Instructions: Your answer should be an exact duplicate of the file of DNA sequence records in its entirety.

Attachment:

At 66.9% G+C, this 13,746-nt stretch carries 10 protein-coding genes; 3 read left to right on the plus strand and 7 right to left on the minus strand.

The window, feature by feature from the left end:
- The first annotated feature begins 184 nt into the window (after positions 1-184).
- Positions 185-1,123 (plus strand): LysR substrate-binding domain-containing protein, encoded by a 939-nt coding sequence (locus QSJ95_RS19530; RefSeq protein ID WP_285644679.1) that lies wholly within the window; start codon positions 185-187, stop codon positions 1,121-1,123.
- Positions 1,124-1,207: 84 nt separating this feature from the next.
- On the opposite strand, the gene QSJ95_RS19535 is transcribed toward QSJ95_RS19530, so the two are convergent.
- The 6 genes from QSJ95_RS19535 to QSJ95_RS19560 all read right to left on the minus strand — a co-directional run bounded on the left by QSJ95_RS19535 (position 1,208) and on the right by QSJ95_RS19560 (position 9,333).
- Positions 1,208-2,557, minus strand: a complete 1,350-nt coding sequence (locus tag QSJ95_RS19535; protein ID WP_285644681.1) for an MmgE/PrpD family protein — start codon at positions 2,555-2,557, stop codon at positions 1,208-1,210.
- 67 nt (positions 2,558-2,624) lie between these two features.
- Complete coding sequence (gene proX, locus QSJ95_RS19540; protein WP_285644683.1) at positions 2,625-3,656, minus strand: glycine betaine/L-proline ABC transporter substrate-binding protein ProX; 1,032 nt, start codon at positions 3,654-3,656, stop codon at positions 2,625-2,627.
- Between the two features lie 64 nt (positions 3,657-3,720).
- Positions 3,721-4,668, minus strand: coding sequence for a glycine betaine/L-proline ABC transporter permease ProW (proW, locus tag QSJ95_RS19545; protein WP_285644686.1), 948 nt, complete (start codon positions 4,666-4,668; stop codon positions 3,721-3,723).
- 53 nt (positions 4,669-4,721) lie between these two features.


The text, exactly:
At 66.9% G+C, this 13,746-nt stretch carries 10 protein-coding genes; 3 read left to right on the plus strand and 7 right to left on the minus strand.

The window, feature by feature from the left end:
- The first annotated feature begins 184 nt into the window (after positions 1-184).
- Positions 185-1,123 (plus strand): LysR substrate-binding domain-containing protein, encoded by a 939-nt coding sequence (locus QSJ95_RS19530; RefSeq protein ID WP_285644679.1) that lies wholly within the window; start codon positions 185-187, stop codon positions 1,121-1,123.
- Positions 1,124-1,207: 84 nt separating this feature from the next.
- On the opposite strand, the gene QSJ95_RS19535 is transcribed toward QSJ95_RS19530, so the two are convergent.
- The 6 genes from QSJ95_RS19535 to QSJ95_RS19560 all read right to left on the minus strand — a co-directional run bounded on the left by QSJ95_RS19535 (position 1,208) and on the right by QSJ95_RS19560 (position 9,333).
- Positions 1,208-2,557, minus strand: a complete 1,350-nt coding sequence (locus tag QSJ95_RS19535; protein ID WP_285644681.1) for an MmgE/PrpD family protein — start codon at positions 2,555-2,557, stop codon at positions 1,208-1,210.
- 67 nt (positions 2,558-2,624) lie between these two features.
- Complete coding sequence (gene proX, locus QSJ95_RS19540; protein WP_285644683.1) at positions 2,625-3,656, minus strand: glycine betaine/L-proline ABC transporter substrate-binding protein ProX; 1,032 nt, start codon at positions 3,654-3,656, stop codon at positions 2,625-2,627.
- Between the two features lie 64 nt (positions 3,657-3,720).
- Positions 3,721-4,668, minus strand: coding sequence for a glycine betaine/L-proline ABC transporter permease ProW (proW, locus tag QSJ95_RS19545; protein WP_285644686.1), 948 nt, complete (start codon positions 4,666-4,668; stop codon positions 3,721-3,723).
- 53 nt (positions 4,669-4,721) lie between these two features.